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Firefighters Killed in Yarnell, Arizona Wildfire

4:39 PM, Jul 1, 2013   |    comments
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PRESCOTT Ariz. (USA TODAY) - The fast-moving wildfire that killed 19 firefighters Sunday is now more than quadruple in size, as crews battle triple-digit heat and erratic winds in an effort to contain the blaze.

Eratic winds and dry grasses fed the blaze as it tore through the communities of Yarnell and Glen Isla, about 85 miles northwest of Phoenix. An estimated 200 homes and many businesses had been destroyed as the lightning-sparked fire spread to nearly 8,400 acres from 2,000 acres overnight.

More than 400 firefighters were trying to contain the fire on three flanks, but officials said there was "zero containment" early Monday afternoon. "This is a nightmare scenario for firefighting: thunderstorms producing little rainfall, unpredictable, shifting winds, and, of course, lightning strikes," says Weather Channel meteorologist Jon Erdman.

Eighteen of the 19 killed - all men - were part of the elite Granite Mountain Hotshots of Prescott in the worst wildland firefighter tragedy in the U.S. since 25 died in 1933's Griffith Park Fire in Los Angeles. It's also the worst incident for firefighters since 9/11, when 343 members of the New York Fire Department died.

The lone survivor of the hotshot team escaped because he was moving a crew truck when the fire engulfed the rest of the crew. Southwest incident team leader Clay Templin says the crew and commanders were following safety protocols, but it appears the fire's erratic nature simply overwhelmed them. Roy Hall, incident commander at the Arizona Division of Forestry, said the deaths are under investigation.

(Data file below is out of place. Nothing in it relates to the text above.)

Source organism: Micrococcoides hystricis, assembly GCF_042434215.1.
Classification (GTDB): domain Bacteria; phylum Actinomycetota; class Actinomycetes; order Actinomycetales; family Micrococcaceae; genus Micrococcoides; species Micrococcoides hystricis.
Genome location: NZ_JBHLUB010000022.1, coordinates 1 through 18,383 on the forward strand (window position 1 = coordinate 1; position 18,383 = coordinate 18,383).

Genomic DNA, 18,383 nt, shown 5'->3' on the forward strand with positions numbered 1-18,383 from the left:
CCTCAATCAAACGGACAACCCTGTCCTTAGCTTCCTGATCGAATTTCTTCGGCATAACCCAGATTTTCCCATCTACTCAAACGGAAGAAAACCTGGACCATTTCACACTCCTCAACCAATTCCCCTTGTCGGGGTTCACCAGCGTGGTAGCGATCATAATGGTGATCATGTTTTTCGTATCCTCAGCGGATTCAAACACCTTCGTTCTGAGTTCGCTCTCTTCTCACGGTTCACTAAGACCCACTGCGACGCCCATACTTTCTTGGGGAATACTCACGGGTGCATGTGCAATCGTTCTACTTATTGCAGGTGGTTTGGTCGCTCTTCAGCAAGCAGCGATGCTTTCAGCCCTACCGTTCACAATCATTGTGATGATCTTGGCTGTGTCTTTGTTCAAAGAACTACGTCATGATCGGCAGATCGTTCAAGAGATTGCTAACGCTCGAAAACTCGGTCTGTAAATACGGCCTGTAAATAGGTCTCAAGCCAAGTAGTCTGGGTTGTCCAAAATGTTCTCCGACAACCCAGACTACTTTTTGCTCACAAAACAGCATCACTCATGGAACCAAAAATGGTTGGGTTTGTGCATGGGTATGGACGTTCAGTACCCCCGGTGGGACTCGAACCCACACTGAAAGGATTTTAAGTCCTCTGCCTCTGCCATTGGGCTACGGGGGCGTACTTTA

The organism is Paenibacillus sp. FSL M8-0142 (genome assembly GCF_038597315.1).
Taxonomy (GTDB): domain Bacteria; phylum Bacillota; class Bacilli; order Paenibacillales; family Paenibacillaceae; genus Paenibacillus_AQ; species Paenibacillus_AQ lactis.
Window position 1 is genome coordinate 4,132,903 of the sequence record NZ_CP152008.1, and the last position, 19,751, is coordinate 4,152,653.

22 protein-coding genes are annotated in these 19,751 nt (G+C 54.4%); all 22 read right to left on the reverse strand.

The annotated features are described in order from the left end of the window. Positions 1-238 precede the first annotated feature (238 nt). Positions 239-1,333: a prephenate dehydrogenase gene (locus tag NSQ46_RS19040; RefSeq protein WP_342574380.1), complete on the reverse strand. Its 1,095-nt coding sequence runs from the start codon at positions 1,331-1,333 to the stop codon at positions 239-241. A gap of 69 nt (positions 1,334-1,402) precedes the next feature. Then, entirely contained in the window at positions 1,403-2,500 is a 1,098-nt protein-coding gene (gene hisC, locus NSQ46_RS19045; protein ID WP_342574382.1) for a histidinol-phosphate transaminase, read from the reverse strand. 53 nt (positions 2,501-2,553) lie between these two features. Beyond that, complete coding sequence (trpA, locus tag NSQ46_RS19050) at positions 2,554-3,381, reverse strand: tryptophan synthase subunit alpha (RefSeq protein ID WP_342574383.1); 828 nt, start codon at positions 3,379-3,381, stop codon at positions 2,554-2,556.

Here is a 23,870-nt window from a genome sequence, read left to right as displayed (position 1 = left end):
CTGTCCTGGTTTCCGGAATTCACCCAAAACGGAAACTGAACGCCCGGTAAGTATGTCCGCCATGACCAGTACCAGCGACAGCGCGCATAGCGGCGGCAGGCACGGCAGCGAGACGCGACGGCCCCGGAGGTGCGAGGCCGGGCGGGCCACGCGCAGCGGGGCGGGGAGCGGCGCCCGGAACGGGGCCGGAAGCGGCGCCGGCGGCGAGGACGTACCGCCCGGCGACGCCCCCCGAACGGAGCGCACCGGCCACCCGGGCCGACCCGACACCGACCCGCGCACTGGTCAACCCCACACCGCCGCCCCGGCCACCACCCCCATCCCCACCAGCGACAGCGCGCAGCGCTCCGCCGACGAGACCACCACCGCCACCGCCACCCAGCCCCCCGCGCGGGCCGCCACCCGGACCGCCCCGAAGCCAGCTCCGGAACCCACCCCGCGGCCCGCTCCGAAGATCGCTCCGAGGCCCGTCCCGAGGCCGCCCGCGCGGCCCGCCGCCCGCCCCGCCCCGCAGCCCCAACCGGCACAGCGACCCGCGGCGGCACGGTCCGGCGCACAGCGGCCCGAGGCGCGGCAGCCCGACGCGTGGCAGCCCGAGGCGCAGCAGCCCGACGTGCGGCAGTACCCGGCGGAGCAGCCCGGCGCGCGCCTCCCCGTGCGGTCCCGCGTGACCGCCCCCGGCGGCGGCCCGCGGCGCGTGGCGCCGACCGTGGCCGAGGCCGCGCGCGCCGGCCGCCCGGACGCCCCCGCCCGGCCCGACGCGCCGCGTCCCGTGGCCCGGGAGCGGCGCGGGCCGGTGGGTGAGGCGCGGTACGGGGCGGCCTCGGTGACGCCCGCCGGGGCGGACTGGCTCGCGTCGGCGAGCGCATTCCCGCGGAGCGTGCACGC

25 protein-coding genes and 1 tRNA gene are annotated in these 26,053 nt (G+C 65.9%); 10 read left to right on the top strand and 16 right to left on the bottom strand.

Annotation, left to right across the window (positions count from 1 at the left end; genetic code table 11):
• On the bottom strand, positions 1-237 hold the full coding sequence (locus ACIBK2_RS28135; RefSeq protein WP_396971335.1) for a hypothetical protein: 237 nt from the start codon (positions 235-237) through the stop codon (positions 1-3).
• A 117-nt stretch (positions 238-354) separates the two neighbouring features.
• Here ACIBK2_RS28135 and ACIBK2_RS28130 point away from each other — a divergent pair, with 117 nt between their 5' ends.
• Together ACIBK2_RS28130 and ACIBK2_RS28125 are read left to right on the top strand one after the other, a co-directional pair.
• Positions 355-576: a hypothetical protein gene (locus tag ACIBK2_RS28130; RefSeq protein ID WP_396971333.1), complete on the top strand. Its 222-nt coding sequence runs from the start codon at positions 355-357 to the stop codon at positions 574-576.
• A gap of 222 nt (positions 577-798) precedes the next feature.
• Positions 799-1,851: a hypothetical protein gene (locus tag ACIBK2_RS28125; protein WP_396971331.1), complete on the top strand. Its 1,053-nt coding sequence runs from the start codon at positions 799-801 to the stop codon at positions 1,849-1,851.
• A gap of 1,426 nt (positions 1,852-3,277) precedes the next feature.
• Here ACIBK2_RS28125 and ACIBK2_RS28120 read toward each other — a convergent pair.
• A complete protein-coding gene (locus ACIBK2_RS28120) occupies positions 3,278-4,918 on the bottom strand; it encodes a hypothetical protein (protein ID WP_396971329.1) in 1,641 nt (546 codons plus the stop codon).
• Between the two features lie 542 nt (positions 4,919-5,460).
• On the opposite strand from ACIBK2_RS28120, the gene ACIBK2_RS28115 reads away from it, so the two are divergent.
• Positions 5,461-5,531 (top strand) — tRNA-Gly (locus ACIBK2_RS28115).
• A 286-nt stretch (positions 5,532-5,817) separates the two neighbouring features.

Firefighters were working to secure the eastern flank of the fire to protect homes in Yarnell and Peeples Valley. Air tankers and helicopters were also expected to drop fire retardant and water on hotspots and the fire's perimeter. 
 


A caravan of white vans carried the bodies of the 19 firefighers to Phoenix, where the Maricopa County Medical Examiner will conduct autopsies.

President Obama hailed the fallen as heroes. In a statement released as he prepared to travel to Tanzania from South Africa, Obama said Monday, "Michelle and I join all Americans in sending our thoughts and prayers to the families of these brave firefighters."

Flags were at half staff in downtown Prescott and many business had put up signs thanking firefighters and the Granite Mountain Hotshots.

"It's a dark day," said Mike Reichling, Arizona State Forestry Division spokesman.

Reichling said the 19 firefighters were found in an area that had 19 emergency fire shelters deployed. Some of them were found inside their shelters: tent-like structures meant to shield flames and heat. They are typically used as a last resort.

"The entire fire department, the entire area, the entire state is being devastated by the magnitude of this incident," Prescott Fire Chief Dan Fraijo said. "We just lost 19 of some of the finest people you'll ever meet."